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Can Reflection Dislodge a Faulty Intuition?

Sometimes our gut is right. But a new study co-authored by Yale SOM’s Shane Frederick shows that when it’s not, the erroneous intuition can be difficult to overrid.

An illustration of two women looking at a bat and ball, one with a lightbulb over her head and the other reflecting carefully on math
  • When Counting Calories, Words Are More Valuable than Pictures 

    A new study co-authored by Yale SOM’s Gal Zauberman finds that apps that track calories with a photo are appealing, but manually logging your meals is actually more effective. The results offer a cautionary tale about giving consumers what they think they want, he says.

    An illustration of a smartphone taking a photo of a salad
  • How Does Inflation Change Consumer Behavior?

    Inflation has put consumers in an anxious, angry mood, even as the economic data shows confounding bright spots. We asked Yale SOM’s Ravi Dhar how the perception of rising prices affects buying behavior, and how companies can respond.

    Shoppers in a supermarket seen from overhead
  • How Grammy Wins and Losses Shape Artists’ Creative Trajectories

    Prof. Balázs Kovács and his co-authors found that Grammy winners tend to branch out in new directions afterward—but nominees who don’t win become more creatively cautious.

    Billie Eilish with an armful of trophies at the Grammy Awards in 2020.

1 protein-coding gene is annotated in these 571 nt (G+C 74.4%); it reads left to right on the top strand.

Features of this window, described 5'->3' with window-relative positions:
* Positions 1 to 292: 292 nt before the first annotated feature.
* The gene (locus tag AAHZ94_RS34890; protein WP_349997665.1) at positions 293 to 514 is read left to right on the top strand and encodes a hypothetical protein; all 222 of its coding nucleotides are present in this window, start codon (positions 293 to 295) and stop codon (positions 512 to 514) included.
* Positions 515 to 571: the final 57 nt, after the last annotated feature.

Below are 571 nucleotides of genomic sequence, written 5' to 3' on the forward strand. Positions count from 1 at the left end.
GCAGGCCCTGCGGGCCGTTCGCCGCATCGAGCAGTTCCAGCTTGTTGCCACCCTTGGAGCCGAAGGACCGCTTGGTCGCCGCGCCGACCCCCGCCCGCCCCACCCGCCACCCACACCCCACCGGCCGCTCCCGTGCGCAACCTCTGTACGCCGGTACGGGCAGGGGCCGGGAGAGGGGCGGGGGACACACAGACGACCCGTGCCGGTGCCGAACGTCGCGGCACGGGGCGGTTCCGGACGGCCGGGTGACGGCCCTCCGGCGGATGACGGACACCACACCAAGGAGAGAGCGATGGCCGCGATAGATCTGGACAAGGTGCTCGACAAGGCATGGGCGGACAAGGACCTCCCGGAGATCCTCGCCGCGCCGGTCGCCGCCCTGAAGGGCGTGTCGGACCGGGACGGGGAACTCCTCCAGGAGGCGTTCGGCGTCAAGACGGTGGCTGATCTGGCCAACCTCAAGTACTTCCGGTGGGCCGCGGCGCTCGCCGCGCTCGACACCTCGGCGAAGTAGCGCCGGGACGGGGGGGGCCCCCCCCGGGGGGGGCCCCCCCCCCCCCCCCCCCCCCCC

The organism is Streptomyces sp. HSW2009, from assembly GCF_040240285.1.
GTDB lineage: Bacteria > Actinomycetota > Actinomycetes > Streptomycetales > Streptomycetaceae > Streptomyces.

• Do Homebuyers’ Expectations Align with Reality?

    People’s predictions of long-term home price growth were wildly optimistic in the early 2000s but have become more cautious since the Great Recession, according to a study co-authored by Robert Shiller of Yale SOM.

    People viewing a home for sale
  • What Sports Betting Teaches Us about Financial Markets

    In a new paper, Tobias Moskowitz of Yale SOM finds that the sports betting market exhibits pricing patterns also seen in the stock market—suggesting that both may be subject to human irrationality.

    A screen showing betting lines for major league baseball
  • Can Ambivalence Motivate Us to Act?

    New research by Professor Taly Reich and two Yale SOM colleagues demonstrates the way in which ambivalence can help encourage action despite the prospect of failure.

    An illustration of someone walking up the stairs while balancing happy and sad reactions
  • To Shift Opinions in Online Conversations, Start by Building Trust

    New research from Yale SOM’s Tauhid Zaman suggests that starting by establishing common ground makes it possible to make connections and even change some minds.

    An illustration of twitter-style birds arguing
  • Learning the Language of Influence and Persuasion

    In a discussion of her new book, Influence is Your Superpower, Yale SOM’s Zoe Chance outlined strategies that make people want to say yes to you.

    Balloons spelling out yes
  • The Digital Tool That Helps Robert Shiller Understand the Past

    We asked the Nobel Prize-winning Yale economist to reflect on an unexpected source of research information and inspiration. He writes that Google Ngram Viewer can provide important insights about how people saw economic events as they unfolded.

    A nineteenth-century poster advertising land sales in Iowa and Nebraska
  • To Be More Charismatic, Take the Focus off Yourself

    In an excerpt from her book Influence Is Your Superpower, Yale SOM's Zoe Chance explains how to avoid “anti-charismatic” behaviors that we fall back on when we’re feeling powerless, including overusing personal pronouns and adding unnecessary apologies and caveats.

    A man speaking into a megaphone and holding a sandwich board that reads "I thought maybe..."